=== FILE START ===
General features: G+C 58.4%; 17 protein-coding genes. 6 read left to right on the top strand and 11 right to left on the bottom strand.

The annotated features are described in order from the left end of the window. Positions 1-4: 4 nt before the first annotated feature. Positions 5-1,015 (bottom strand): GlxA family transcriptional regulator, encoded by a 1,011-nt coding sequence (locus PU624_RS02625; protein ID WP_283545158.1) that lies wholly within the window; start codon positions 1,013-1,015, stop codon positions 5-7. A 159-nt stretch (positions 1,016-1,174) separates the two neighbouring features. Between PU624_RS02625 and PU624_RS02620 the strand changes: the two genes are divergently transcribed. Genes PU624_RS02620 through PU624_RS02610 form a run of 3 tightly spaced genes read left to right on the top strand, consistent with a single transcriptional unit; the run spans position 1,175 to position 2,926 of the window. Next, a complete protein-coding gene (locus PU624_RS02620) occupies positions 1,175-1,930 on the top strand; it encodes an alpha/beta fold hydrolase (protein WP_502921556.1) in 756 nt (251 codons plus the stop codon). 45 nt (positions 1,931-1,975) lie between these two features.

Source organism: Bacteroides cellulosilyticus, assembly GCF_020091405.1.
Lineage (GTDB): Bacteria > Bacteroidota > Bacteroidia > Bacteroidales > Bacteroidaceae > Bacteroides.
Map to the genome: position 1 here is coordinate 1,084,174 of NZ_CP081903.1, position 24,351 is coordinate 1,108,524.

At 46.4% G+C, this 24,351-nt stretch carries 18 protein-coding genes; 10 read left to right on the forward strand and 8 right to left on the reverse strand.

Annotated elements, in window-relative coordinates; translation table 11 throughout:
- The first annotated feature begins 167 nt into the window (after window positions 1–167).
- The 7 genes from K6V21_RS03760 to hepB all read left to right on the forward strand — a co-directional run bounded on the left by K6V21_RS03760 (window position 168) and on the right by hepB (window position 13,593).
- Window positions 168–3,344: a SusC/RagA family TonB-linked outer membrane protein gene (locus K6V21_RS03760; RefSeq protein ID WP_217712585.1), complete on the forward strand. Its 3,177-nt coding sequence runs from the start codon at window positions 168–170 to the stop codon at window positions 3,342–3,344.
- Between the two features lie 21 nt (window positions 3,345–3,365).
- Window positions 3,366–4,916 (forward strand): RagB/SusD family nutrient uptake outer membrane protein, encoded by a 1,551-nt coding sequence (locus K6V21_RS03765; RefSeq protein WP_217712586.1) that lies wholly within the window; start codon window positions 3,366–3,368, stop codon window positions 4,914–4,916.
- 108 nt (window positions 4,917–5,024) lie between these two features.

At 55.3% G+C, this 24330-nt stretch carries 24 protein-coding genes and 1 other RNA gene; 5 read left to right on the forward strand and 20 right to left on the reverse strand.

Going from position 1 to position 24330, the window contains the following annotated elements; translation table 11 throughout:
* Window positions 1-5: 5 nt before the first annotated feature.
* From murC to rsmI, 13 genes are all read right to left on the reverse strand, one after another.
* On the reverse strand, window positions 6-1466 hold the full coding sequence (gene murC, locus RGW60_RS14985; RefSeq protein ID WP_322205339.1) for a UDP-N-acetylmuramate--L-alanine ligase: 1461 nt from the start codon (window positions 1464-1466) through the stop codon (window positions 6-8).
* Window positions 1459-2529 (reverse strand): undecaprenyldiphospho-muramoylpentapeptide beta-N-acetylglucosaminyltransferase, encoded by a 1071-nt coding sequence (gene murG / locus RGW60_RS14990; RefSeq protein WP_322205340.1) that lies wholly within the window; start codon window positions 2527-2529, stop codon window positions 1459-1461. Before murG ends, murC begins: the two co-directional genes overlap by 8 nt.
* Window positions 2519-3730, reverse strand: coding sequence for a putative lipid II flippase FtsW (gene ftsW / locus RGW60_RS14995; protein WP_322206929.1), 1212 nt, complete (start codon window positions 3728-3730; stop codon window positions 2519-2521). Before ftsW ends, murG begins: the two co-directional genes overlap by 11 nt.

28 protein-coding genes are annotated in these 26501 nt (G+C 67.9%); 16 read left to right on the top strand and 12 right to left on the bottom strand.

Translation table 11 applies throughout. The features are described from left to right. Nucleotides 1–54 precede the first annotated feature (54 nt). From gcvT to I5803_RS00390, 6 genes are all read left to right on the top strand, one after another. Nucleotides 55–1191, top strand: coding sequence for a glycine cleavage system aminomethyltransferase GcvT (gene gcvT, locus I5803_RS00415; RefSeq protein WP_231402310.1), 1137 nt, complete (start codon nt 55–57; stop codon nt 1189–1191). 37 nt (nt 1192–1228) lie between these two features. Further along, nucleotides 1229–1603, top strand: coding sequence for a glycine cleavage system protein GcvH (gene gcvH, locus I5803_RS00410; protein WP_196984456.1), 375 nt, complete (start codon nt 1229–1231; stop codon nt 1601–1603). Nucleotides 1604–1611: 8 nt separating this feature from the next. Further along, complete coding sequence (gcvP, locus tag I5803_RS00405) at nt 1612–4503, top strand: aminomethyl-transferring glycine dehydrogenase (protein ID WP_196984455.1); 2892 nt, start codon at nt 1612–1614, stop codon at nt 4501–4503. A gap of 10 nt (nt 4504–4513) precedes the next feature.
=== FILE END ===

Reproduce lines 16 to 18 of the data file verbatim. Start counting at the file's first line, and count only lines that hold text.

* Window positions 1-5: 5 nt before the first annotated feature.
* From murC to rsmI, 13 genes are all read right to left on the reverse strand, one after another.
* On the reverse strand, window positions 6-1466 hold the full coding sequence (gene murC, locus RGW60_RS14985; RefSeq protein ID WP_322205339.1) for a UDP-N-acetylmuramate--L-alanine ligase: 1461 nt from the start codon (window positions 1464-1466) through the stop codon (window positions 6-8).